From Eudora Welty’s interview with The Paris Review.

April 13, 2014

Eudora Welty — Barry Moser

by Biblioklept

moser-welty

April 11, 2014

“I Love This White and Slender Body” — Heinrich Heine

by Biblioklept

Capture

April 11, 2014

“Lily Daw and the Three Ladies” — Eudora Welty

by Biblioklept

“Lily Daw and the Three Ladies”

by Eudora Welty

Mrs Watts and Mrs Carson were both in the post office in Victory when the letter came from the Ellisville Institute for the Feeble Minded of Mississippi. Aimee Slocum, with her hand still full of mail, ran out in front and handed it straight to Mrs Watts, and they all three read it together. Mrs Watts held it taut between her pink hands, and Mrs Carson underscored each line slowly with her thimbled finger. Everybody else in the post office wondered what was up now.

“What will Lily say,” beamed Mrs Carson at last, “when we tell her we’re sending her to Ellisville!”

“She’ll be tickled to death,” said Mrs Watts, and added in a guttural voice to a deaf lady, “Lily Daw’s getting in at Ellisville!”

“Don’t you all dare go off and tell Lily without me!” called Aimee Slocum, trotting back to finish putting up the mail.

“Do you suppose they’ll look after her down there?” Mrs Carson began to carry on a conversation with a group of Baptist ladies waiting in the post office. She was the Baptist preacher’s wife.

“I’ve always heard it was lovely down there, but crowded,” said one.

“Lily lets people walk over her so,” said another.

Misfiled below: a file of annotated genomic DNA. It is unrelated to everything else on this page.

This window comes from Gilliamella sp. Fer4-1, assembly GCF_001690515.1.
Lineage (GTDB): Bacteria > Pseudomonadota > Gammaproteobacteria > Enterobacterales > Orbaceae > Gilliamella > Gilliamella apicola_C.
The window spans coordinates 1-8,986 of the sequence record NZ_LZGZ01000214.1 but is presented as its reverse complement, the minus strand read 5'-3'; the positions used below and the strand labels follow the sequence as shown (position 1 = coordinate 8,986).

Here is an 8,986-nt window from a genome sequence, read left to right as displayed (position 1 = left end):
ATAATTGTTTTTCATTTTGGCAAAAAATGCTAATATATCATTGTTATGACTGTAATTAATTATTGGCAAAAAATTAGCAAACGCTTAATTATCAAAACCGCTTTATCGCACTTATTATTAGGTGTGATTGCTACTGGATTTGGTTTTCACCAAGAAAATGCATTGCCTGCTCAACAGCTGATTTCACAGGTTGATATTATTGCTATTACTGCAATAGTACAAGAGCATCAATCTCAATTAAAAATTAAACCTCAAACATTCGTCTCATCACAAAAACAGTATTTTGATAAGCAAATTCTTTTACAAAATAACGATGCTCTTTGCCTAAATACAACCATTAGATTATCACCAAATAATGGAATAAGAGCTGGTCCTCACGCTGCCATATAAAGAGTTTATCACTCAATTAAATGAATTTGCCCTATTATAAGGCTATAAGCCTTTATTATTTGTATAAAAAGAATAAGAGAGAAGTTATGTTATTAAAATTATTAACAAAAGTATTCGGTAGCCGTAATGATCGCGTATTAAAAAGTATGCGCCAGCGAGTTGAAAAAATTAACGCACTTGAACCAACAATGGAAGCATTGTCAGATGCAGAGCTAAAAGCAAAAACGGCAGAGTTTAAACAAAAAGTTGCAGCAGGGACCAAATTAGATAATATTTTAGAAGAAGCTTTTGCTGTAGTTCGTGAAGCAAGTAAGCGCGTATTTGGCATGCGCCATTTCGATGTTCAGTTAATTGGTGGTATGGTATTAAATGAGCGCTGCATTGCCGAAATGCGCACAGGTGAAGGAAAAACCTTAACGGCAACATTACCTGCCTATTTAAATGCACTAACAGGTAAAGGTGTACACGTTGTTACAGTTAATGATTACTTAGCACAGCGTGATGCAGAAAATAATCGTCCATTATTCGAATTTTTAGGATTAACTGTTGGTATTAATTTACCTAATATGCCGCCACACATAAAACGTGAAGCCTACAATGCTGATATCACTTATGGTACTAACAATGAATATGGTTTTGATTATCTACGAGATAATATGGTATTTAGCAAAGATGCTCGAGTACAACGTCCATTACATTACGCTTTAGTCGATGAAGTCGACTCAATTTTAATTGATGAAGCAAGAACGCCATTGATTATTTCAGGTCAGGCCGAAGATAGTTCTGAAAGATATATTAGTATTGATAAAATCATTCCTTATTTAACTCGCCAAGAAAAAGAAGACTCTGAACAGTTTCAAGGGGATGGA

“Last night at the tent show—-” said another, and then popped her hand over her mouth.

“Don’t mind me, I know there are such things in the world,” said Mrs Carson, looking down and fingering the tape measure which hung over her bosom.

“Oh, Mrs Carson. Well, anyway, last night at the tent show, why, the man was just before making Lily buy a ticket to get in.”

“A ticket!”

“Till my husband went up and explained she wasn’t bright, and so did everybody else.”

The ladies all clucked their tongues.

“Oh, it was a very nice show,” said the lady who had gone. “And Lily acted so nice. She was a perfect lady–just set in her seat and stared.”

“Oh, she can be a lady–she can be,” said Mrs Carson, shaking her head and turning her eyes up. “That’s just what breaks your heart.”

“Yes’m, she kept her eyes on–what’s that thing makes all the commotion?–the xylophone,” said the lady. “Didn’t turn her head to the right or to the left the whole time. Set in front of me.”

“The point is, what did she do after the show?” asked Mrs Watts practically. “Lily has gotten so she is very mature for her age.”

“Oh, Etta!” protested Mrs Carson, looking at her wildly for a moment.

“And that’s how come we are sending her to Ellisville,” finished Mrs Watts.

“I’m ready, you all,” said Aimee Slocum, running out with white powder all over her face. “Mail’s up. I don’t know how good it’s up.”

“Well, of course, I do hope it’s for the best,” said several of the other ladies. They did not go at once to take their mail out of their boxes; they felt a little left out.

The three women stood at the foot of the water tank.

“To find Lily is a different thing,” said Aimee Slocum.

“Where in the wide world do you suppose she’d be?” It was Mrs Watts who was carrying the letter.

“I don’t see a sign of her either on this side of the street or on the other side,” Mrs Carson declared as they walked along.

Ed Newton was stringing Redbird school tablets on the wire across the store.

April 10, 2014

“Some worm or other lay squirming before being devoured by the hen that humans were going to eat” (Clarice Lispector)

by Biblioklept